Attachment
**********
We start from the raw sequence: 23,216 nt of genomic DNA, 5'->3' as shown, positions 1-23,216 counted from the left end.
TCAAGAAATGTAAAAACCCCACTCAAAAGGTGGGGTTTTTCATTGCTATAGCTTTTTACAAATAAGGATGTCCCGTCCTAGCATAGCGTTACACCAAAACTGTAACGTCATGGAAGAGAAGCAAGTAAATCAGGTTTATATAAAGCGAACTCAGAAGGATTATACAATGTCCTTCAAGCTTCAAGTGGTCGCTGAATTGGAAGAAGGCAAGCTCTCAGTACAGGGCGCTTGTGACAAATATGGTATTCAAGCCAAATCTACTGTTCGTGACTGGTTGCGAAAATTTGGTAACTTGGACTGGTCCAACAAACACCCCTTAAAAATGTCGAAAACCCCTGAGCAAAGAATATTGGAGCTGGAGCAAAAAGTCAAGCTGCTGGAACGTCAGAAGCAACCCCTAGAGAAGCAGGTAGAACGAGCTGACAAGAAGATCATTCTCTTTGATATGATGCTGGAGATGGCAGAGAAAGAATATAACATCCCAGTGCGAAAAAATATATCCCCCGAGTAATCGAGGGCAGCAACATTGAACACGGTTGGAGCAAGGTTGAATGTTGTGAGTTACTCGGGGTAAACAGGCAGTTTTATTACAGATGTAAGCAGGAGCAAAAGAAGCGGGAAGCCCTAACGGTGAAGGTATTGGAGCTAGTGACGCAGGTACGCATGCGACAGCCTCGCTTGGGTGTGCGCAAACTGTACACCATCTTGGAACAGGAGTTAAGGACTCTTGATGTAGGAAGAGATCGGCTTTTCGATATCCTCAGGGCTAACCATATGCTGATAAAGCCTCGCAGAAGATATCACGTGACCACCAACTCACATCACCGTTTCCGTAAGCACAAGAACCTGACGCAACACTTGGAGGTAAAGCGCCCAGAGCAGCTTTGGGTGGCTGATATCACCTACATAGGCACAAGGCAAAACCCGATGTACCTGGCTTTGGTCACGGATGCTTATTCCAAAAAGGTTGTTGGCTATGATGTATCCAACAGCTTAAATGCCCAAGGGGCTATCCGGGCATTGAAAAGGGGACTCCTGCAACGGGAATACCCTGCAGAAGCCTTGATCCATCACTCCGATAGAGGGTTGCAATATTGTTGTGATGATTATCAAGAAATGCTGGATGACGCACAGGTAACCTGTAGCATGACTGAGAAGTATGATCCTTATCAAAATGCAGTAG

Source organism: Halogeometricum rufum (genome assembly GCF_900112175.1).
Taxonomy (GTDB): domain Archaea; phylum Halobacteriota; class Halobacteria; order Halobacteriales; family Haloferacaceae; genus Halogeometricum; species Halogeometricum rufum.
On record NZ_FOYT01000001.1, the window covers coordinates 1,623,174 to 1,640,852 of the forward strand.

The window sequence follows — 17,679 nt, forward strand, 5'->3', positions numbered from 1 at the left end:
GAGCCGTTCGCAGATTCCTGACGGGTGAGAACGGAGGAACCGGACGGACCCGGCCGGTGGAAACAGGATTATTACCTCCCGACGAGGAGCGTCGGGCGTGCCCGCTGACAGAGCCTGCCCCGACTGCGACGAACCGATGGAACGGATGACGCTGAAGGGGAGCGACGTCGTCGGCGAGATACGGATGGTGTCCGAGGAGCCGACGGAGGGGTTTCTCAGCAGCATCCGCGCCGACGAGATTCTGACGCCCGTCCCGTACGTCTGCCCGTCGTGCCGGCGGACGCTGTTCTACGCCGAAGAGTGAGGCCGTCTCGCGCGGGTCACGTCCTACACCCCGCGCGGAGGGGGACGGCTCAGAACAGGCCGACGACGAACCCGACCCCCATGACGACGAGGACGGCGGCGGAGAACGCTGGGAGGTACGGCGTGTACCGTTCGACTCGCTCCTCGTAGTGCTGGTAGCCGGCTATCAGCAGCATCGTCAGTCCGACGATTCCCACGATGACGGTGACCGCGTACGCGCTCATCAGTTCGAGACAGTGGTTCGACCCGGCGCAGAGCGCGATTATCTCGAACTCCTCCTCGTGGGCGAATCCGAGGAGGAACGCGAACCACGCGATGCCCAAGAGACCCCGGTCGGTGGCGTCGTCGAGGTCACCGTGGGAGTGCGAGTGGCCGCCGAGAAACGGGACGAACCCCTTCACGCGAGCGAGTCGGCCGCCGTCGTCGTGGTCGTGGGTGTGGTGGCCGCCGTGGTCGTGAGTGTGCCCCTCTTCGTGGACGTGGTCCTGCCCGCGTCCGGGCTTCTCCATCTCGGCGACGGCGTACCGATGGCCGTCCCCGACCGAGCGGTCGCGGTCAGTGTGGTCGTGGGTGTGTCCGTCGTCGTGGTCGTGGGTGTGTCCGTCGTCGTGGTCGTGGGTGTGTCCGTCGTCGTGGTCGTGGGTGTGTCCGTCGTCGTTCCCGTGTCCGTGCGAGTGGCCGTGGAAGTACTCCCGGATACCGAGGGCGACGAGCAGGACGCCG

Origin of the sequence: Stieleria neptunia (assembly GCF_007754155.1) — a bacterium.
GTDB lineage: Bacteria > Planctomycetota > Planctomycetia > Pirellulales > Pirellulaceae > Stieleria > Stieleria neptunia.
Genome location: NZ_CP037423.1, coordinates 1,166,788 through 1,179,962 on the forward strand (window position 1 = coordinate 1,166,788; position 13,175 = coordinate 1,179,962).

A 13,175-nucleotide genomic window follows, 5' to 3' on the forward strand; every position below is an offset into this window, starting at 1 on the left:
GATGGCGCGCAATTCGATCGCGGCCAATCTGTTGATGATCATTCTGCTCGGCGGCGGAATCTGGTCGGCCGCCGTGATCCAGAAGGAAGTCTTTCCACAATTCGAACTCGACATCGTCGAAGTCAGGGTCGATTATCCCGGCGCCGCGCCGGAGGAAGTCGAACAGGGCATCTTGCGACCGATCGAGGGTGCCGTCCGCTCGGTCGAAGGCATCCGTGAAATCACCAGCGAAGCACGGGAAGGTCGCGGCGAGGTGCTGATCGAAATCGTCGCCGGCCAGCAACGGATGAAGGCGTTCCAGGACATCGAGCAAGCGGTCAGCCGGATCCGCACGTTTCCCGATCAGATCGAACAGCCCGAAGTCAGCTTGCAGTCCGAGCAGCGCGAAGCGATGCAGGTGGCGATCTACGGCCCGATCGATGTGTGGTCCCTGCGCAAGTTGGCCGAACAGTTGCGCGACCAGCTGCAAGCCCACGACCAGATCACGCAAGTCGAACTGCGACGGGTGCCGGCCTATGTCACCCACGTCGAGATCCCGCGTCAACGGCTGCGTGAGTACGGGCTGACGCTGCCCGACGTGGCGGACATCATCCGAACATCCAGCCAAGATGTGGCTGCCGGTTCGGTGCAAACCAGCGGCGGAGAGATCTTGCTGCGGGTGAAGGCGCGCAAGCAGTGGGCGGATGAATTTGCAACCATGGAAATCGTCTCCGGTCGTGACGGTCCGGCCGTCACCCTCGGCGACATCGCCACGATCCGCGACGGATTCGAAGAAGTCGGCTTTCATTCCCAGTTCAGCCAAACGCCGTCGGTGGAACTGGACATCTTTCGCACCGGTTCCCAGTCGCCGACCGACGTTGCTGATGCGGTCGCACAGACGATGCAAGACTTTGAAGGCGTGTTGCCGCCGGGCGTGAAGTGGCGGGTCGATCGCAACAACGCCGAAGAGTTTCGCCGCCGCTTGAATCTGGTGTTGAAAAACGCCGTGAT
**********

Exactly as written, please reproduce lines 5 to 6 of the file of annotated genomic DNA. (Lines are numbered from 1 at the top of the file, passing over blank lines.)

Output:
On record NZ_FOYT01000001.1, the window covers coordinates 1,623,174 to 1,640,852 of the forward strand.

The window sequence follows — 17,679 nt, forward strand, 5'->3', positions numbered from 1 at the left end: